CultureJew: Yiddish Fiddler, Tarantino, and Lots of TV

I finally saw the Yiddish version of “Fiddler on the Roof” and enjoyed it so much. Someone had the inspired idea to do a Yiddish production of this  show; the source material is Sholem Aleichem’s stories about Tevye, so the actors are speaking and singing in the native language of the characters. Despite the acting being somewhat uneven in the performance I saw, what really makes this work so well is Joel Grey’s direction and the stripped down production. Barely any set, simple costumes, that wonderful score, which sounds just as good in Yiddish, no over-the-top spectacle–all prove that a powerful story and a cohesive concept are all that’s necessary to make a successful play. There are supertitles in English and Russian, so language is no barrier. A young African-American couple were sitting right in front of me and loved the show. 

There hasn’t been much good stuff at the movies so I’ve been watching a lot of TV. I have found Russell Crowe riveting as Roger Ailes in “The Loudest Voice” on Showtime, and that makeup job is beyond amazing. The seven-part series follows Ailes from 1995 when he sets up Fox News to his downfall in 2016 as a result of sexual harassment charges.  A monstrous combination of political and cultural shrewdness, egomania, and paranoia, Ailes created the most watched cable news network in the country and arguably got Trump elected president. Crowe is surrounded by a terrific cast, which includes Sienna Miller as his wife and Naomi Watts as Gretchen Carlson, but his huge presence overshadows everyone. He captures Ailes’s reptilian charm and brilliant grasp of television’s power and effect, as well as his matter-of-fact assumption that all the women at Fox News were his playthings. A lot of the reviews criticized the show for not delving more deeply into Ailes’s personality, but I found the hints about his abusive father and his hemophilia enough to explain his deep anger, and a visit to his Rust Belt hometown does a lot to illuminate his politics. I could have done with less lurid detail on his relationship with Laurie Luhn; that’s one part of the show that felt exploitative.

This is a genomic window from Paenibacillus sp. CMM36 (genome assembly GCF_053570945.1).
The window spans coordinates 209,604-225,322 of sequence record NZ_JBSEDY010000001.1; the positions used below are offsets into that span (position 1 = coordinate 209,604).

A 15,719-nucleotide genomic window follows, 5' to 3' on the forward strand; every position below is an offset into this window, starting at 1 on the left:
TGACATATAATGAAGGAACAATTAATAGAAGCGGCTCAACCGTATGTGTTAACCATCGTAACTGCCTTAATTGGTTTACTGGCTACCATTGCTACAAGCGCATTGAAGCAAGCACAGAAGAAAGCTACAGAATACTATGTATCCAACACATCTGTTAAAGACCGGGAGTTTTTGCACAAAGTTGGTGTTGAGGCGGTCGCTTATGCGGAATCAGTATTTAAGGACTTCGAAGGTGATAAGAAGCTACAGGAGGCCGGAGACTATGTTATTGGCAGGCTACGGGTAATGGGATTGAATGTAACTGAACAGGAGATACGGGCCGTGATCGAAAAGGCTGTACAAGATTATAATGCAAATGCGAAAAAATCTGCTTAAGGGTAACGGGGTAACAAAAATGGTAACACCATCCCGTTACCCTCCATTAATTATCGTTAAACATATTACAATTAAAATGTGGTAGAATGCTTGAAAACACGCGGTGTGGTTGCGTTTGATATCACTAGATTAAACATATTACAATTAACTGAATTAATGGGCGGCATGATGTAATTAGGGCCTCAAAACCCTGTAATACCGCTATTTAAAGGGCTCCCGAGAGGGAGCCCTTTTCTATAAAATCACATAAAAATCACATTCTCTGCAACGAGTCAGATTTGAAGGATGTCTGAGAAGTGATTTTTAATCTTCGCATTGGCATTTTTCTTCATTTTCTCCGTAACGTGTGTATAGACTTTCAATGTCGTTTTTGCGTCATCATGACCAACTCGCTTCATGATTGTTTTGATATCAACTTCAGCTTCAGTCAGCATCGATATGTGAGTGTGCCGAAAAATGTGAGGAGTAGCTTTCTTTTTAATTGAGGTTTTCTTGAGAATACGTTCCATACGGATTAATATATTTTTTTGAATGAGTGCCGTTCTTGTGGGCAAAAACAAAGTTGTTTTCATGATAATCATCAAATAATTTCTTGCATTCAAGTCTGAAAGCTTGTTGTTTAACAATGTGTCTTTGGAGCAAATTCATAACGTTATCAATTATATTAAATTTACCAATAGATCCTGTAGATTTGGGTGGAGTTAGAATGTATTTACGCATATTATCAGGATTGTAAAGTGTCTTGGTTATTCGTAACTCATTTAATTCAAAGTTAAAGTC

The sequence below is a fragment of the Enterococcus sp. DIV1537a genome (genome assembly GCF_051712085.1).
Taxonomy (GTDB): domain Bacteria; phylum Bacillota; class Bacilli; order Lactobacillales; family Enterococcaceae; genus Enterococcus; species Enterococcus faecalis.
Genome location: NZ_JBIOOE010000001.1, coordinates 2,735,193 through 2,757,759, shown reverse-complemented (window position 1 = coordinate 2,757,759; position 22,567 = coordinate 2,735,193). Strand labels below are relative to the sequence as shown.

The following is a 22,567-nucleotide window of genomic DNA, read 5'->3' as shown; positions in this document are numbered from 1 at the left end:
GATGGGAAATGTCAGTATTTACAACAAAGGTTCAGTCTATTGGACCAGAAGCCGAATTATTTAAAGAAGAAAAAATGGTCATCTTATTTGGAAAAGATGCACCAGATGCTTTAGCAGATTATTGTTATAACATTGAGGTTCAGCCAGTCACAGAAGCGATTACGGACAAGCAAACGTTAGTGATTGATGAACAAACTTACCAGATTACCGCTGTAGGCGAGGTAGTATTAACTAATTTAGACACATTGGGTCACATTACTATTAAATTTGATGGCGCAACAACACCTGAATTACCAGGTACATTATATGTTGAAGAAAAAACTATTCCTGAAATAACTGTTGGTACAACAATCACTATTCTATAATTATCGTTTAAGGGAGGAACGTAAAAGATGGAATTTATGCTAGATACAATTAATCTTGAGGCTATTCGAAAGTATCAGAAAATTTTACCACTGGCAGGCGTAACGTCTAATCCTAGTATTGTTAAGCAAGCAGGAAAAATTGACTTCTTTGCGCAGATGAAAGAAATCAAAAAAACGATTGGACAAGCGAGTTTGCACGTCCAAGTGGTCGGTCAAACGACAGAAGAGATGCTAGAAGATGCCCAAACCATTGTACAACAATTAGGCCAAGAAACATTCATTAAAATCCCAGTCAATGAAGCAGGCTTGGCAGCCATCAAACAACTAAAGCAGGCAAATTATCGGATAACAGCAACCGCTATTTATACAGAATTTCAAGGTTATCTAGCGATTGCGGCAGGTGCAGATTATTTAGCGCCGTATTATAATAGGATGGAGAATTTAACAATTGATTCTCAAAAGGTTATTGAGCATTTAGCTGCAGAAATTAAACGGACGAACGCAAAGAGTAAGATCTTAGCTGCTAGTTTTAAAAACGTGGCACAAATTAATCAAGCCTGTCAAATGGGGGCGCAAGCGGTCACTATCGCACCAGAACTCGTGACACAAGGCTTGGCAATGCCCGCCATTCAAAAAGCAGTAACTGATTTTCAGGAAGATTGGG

I’ve enjoyed this season of FX’s “Pose” despite its soap-opera elements, particularly Billy Porter’s powerful performance as Pray Tell. Set in the late1980s, this show highlights the New York City ballroom culture and the black and brown gay men and transsexuals who created it. Marginalized by definition, these folks constructed a flamboyant art form out of costumes and dance moves and moxie. The characters Electra and Blanca compete with each other at the balls but support and help each other when necessary. Each woman is the mother of a house, which means they provide housing and care for an assortment of needy, homeless young people. The showrunners have deftly avoided the freakshow trap and most of the numerous characters in the show are presented as multidimensional human beings. (The exception is the white men who look to the transwomen for sex. They are mostly cartoons.) In the second season, the show focuses more tightly on the trans characters, more of whom have contracted HIV, and there is a lot of emphasis on the disease and the terror it inspired.  Sandra Bernhard plays a nurse and she gets to deliver most of the health-related info.  Porter’s portrayal of a middle-aged HIV- positive gay man is deep, real, and moving. Despite the characters’ sketchy circumstances and frightening prospects, the show maintains a positive, even joyful outlook. The fantastic costumes and music at the balls contributes to that, as well as Patti LuPone’s over-the-top portrayal of an evil Leona Helmsley-like landlord. She must have giggled her way through that gig just as much as we do watching her.